In one embodiment of the present invention, the store for cached revision information 107 contains: a full-text index 108, an event database 109 and a repository 110. Event database 109 stores metadata for indexable “events,” wherein each event can be associated with a revision. Full-text index 108 contains a reverse index which allows revisions to be looked up based on terms contained in the revisions. For example, in one embodiment of the present invention full-text index 108 maps tokenized terms to a posting list of event identifiers for revisions that contain the terms. These event identifiers are used to key into the event database 109, which stores non-content attributes about the events. Note that metadata from event database 109 can be used to tie together references to events from full-text index 108 and associated text from repository 110. Repository 110 stores the text content of files and/or revisions that have been indexed. (It can also store other document-related assets, such as thumbnails or favicons.)
One embodiment of the present invention represents documents as a sequence of revisions starting from an initial version of the document, wherein the revisions are represented as events. More specifically,
As mentioned above, each document is represented as a sequence of events. More specifically,
Performing a Query
Controlling Access to a Revision
However, as noted above, it is not possible to simply cache historic permissions because advanced operating systems often use sophisticated permissions-checking mechanisms, such as ACLs and kernel plug-ins. Hence, it is not possible to perform all of the permission checks that could have been performed at the time of the revision. The owner of the file at the time of the revision was certainly able to access the revision at the time the revision was made, which means that the permissions that existed at the time of the revision will not be violated by allowing the owner of the file at the time of the revision to access the file. Moreover, it is a simple matter to keep track of the owner of the file at the time of the revision by recording an owner ID 206 in each event data structure.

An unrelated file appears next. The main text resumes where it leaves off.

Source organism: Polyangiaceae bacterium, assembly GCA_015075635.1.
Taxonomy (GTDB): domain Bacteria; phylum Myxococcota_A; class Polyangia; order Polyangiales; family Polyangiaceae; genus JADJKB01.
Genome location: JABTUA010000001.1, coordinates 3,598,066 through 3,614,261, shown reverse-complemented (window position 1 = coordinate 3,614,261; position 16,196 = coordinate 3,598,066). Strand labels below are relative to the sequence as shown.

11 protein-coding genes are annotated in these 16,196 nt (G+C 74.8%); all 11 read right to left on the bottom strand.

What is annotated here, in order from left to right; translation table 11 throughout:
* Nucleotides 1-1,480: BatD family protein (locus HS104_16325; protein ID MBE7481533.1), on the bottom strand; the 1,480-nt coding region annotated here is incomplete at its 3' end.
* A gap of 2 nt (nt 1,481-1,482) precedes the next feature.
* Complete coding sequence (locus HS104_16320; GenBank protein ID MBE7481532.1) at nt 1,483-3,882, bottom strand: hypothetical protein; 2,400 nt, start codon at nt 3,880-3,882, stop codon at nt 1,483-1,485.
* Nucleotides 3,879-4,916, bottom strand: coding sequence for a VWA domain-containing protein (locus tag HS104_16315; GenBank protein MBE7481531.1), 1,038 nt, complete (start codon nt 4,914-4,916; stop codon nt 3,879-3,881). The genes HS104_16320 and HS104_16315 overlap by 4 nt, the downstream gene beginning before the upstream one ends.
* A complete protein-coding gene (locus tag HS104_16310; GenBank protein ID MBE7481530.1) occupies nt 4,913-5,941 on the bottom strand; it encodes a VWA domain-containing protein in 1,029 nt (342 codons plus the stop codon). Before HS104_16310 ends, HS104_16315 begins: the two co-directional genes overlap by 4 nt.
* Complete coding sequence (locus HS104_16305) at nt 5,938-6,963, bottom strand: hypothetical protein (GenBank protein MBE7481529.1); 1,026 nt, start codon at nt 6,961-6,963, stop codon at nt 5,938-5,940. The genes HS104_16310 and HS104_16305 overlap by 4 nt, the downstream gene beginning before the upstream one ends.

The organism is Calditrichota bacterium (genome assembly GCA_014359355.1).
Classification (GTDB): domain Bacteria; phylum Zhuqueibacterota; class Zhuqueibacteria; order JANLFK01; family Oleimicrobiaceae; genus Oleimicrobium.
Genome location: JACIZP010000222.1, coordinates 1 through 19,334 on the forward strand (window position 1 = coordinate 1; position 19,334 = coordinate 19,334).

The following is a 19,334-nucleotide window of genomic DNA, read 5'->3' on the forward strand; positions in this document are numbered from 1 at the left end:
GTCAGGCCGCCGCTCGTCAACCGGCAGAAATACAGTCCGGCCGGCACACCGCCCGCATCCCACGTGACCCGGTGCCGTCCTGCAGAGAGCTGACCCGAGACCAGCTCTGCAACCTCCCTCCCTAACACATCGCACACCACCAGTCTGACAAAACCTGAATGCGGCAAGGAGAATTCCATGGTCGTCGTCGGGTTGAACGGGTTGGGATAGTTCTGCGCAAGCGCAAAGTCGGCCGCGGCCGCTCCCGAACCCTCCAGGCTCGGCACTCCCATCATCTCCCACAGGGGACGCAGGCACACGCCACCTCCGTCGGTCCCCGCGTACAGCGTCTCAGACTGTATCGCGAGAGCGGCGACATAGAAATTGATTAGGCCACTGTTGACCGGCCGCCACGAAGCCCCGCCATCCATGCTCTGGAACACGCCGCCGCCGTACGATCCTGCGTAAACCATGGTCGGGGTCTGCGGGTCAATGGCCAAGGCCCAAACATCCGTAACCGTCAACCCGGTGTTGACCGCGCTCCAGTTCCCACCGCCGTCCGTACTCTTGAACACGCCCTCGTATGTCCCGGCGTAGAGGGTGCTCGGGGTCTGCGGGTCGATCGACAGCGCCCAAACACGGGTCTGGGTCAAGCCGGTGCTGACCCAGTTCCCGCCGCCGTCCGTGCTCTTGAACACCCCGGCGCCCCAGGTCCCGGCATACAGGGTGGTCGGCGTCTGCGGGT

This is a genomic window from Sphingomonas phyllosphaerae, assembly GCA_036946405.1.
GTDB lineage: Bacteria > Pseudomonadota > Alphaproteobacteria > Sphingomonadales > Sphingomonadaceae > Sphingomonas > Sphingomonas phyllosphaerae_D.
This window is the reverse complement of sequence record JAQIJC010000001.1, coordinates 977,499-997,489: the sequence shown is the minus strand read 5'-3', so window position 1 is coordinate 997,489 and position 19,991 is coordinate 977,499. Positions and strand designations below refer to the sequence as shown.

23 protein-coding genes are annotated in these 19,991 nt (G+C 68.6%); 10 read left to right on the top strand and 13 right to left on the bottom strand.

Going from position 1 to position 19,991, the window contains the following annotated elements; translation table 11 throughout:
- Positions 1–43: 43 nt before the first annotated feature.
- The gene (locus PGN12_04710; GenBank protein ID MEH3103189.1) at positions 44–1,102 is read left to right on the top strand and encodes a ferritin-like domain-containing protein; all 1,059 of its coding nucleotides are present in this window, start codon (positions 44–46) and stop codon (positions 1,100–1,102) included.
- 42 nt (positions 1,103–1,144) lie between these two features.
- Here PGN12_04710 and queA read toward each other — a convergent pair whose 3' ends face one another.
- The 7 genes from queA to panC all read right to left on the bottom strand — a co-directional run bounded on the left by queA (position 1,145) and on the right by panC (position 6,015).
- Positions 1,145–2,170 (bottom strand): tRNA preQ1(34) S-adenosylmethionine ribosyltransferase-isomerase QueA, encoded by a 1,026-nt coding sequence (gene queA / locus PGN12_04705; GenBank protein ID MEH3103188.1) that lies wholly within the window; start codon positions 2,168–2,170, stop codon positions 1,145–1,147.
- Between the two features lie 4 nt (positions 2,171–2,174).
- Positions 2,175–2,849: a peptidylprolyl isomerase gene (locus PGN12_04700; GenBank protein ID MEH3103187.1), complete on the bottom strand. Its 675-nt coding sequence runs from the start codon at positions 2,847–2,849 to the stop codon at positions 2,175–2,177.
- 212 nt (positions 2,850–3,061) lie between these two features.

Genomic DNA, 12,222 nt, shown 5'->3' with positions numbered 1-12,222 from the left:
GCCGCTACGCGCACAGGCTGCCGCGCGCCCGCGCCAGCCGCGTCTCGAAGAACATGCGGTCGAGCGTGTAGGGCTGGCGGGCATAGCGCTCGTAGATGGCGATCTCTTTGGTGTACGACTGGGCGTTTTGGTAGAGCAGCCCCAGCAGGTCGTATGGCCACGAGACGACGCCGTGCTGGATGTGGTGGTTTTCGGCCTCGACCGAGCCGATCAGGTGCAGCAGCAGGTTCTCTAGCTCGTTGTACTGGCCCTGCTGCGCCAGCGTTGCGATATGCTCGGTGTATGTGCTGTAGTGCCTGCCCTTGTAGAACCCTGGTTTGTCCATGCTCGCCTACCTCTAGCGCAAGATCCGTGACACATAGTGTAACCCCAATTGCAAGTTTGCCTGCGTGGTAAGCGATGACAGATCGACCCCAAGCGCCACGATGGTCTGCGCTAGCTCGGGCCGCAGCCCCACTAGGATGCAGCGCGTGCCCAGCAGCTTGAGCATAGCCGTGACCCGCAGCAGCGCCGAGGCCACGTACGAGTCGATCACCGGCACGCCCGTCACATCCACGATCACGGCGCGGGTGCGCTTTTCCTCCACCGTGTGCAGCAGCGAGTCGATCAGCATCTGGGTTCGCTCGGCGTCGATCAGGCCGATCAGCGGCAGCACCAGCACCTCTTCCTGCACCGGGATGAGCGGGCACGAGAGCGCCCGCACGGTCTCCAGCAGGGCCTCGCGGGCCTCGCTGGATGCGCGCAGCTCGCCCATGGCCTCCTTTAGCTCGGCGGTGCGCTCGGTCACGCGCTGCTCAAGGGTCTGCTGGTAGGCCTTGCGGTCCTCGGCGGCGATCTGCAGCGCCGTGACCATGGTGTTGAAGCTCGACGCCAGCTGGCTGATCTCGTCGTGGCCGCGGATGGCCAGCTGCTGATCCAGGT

For example, referring to
The foregoing descriptions of embodiments have been presented for purposes of illustration and description only. They are not intended to be exhaustive or to limit the present description to the forms disclosed. Accordingly, many modifications and variations will be apparent to practitioners skilled in the art. Additionally, the above disclosure is not intended to limit the present description. The scope of the present description is defined by the appended claims
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|Mar 30, 2007||AS||Assignment|
Owner name: GOOGLE INC., CALIFORNIA
Free format text: ASSIGNMENT OF ASSIGNORS INTEREST;ASSIGNORS:PINKERTON, MICHAEL;VAN LENTEN, THOMAS E.;WALKER, AMANDA E.;AND OTHERS;REEL/FRAME:019185/0693
Effective date: 20070326
|Mar 13, 2015||FPAY||Fee payment|
Year of fee payment: 4